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Vietnam’s Bonds Gain as Bank Cash Supply Improves; Dong Falls

Sept. 21 (Bloomberg) -- Vietnam’s government bonds advanced on speculation an improved cash supply at lenders will boost demand for the securities. The dong fell.

The central bank on Sept. 19 extended the term at which it lends to commercial banks via open-market operations to 14 days from seven days for the first time since January. The State Treasury will offer 1 trillion dong ($48 million) each of five-year and three-year notes tomorrow, according to the Hanoi Stock Exchange.

“The extended term in the open-market operations allows money to be circulated for a longer period, so interest rates may decline, which in turn will help bring down bond yields,” said Pham Minh Hoang, a fixed-income dealer at Ocean Commercial Joint-Stock Bank in Hanoi. “Banks are interested in buying government debt this year because they expect yields to drop further in 2012.”

The yield on the five-year government bond dropped two basis points, or 0.02 percentage point, to 12.46 percent, according to a daily fixing from banks compiled by Bloomberg.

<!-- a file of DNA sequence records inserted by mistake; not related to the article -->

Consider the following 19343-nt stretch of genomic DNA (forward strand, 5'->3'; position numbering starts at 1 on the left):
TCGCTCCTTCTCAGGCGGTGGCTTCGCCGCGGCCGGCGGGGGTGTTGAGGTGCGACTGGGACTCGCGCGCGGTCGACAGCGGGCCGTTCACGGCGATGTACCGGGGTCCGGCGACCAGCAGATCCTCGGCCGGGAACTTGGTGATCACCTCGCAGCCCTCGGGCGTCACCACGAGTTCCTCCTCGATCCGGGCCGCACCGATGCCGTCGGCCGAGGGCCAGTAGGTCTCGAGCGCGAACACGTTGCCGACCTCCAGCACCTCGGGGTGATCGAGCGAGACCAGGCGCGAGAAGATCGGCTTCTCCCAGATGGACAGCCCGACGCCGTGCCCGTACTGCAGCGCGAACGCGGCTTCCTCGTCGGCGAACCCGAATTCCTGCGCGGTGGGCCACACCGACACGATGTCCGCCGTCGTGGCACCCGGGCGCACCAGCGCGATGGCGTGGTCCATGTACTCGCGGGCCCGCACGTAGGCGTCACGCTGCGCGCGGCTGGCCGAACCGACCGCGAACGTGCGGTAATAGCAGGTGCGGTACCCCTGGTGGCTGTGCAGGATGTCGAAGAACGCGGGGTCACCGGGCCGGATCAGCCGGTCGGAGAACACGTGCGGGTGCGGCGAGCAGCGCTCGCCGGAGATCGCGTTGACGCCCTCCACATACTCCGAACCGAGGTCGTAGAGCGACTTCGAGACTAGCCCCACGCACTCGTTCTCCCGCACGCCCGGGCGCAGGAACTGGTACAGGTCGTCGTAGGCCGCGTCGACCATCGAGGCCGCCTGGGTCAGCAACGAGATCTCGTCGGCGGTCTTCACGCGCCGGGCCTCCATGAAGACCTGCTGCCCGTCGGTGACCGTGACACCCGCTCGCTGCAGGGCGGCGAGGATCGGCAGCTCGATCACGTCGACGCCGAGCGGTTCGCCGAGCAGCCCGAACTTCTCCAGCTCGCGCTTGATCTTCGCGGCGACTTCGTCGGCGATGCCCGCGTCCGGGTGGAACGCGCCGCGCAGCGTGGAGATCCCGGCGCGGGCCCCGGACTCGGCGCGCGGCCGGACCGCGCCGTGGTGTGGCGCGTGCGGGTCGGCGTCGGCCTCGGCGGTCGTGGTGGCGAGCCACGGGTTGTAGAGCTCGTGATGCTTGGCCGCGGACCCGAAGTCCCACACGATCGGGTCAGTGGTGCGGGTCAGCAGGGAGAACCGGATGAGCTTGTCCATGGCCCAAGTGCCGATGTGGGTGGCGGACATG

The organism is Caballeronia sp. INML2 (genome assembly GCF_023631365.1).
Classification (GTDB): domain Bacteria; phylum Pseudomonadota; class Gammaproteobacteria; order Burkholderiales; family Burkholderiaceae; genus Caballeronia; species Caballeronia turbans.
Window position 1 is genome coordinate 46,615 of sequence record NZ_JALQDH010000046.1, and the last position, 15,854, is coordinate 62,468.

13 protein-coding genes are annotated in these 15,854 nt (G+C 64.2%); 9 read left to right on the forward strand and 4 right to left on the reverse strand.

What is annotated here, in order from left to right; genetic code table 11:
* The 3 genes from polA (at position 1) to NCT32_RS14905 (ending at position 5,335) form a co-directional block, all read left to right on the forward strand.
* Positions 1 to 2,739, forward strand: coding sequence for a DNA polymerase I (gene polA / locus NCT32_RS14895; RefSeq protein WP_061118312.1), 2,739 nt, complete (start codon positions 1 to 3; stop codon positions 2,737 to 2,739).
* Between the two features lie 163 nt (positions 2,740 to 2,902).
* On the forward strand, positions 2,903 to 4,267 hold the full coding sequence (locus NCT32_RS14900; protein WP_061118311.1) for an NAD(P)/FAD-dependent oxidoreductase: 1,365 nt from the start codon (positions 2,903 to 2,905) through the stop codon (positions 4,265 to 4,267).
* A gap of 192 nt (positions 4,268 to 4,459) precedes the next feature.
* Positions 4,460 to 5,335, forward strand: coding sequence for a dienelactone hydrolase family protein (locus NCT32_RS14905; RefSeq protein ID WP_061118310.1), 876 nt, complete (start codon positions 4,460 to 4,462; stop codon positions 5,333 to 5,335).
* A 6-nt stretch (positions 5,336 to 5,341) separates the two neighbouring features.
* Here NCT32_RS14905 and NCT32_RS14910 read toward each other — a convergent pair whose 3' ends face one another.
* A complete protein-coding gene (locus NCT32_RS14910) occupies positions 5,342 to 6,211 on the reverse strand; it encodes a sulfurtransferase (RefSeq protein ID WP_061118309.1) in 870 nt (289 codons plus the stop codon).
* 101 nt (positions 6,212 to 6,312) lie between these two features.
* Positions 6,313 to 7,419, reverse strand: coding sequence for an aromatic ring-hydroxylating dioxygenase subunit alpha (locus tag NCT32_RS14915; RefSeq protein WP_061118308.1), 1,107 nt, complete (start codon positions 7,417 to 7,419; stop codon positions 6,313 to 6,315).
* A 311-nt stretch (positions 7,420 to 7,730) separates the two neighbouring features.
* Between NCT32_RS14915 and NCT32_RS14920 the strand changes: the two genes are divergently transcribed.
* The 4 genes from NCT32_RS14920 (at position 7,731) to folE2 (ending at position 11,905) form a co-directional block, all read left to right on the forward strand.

The dong dropped 0.1 percent to 20,827 per dollar as of 4:19 p.m. in Hanoi, according to data compiled by Bloomberg. The central bank fixed the reference rate at 20,628, unchanged since Aug. 24, according to its website. The currency is allowed to trade up to 1 percent on either side of the rate.

The treasury sold 360 billion dong of three-year securities at 12.14 percent on Sept. 15. That is more than the 50 billion dong of similar-maturity notes it sold at 12.15 percent the week before. The overnight interbank deposit rate fell four basis points, or 0.04 percentage point, to 12.25 percent.

To contact Bloomberg News staff for this story: Diep Ngoc Pham in Hanoi at

To contact the editor responsible for this story: Sandy Hendry at

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